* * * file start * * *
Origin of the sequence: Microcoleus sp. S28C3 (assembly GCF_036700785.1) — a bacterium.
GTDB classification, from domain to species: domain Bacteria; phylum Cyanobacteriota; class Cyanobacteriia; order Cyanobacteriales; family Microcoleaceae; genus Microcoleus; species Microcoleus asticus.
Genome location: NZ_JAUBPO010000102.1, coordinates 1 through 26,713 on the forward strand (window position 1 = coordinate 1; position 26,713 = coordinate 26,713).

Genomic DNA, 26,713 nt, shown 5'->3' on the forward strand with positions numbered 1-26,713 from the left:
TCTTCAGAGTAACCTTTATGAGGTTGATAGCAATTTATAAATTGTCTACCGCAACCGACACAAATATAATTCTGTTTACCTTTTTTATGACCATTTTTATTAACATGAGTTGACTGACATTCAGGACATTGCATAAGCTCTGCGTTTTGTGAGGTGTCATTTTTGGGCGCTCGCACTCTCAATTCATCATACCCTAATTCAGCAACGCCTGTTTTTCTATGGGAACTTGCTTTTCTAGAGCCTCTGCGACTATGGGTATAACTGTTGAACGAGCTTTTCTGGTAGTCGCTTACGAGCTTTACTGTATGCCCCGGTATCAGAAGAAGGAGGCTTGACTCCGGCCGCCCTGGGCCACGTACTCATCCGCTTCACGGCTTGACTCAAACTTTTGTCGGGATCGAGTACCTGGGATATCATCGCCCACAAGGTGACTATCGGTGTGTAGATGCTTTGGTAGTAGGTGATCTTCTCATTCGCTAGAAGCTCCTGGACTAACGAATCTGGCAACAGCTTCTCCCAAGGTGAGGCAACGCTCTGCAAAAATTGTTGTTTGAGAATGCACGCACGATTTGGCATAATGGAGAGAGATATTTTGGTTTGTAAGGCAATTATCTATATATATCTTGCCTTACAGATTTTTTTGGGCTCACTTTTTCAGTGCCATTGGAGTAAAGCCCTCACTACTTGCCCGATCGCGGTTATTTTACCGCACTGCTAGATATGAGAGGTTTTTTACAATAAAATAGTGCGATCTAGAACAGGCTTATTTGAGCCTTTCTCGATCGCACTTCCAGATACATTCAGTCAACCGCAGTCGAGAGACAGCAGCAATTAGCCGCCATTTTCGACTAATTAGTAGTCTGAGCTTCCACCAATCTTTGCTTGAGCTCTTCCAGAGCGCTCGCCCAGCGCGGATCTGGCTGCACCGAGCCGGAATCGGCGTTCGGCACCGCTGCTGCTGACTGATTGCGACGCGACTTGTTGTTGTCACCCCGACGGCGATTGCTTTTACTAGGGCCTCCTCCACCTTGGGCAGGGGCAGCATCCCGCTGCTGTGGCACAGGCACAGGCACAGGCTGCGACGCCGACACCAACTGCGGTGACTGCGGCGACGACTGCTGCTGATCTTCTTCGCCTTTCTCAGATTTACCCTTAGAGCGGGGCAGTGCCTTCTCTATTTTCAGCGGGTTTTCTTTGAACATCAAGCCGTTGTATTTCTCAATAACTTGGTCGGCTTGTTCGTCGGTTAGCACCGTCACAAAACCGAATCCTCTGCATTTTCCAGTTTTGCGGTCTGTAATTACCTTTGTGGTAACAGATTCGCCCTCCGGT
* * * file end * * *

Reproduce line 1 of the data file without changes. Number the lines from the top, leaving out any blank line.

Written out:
Origin of the sequence: Microcoleus sp. S28C3 (assembly GCF_036700785.1) — a bacterium.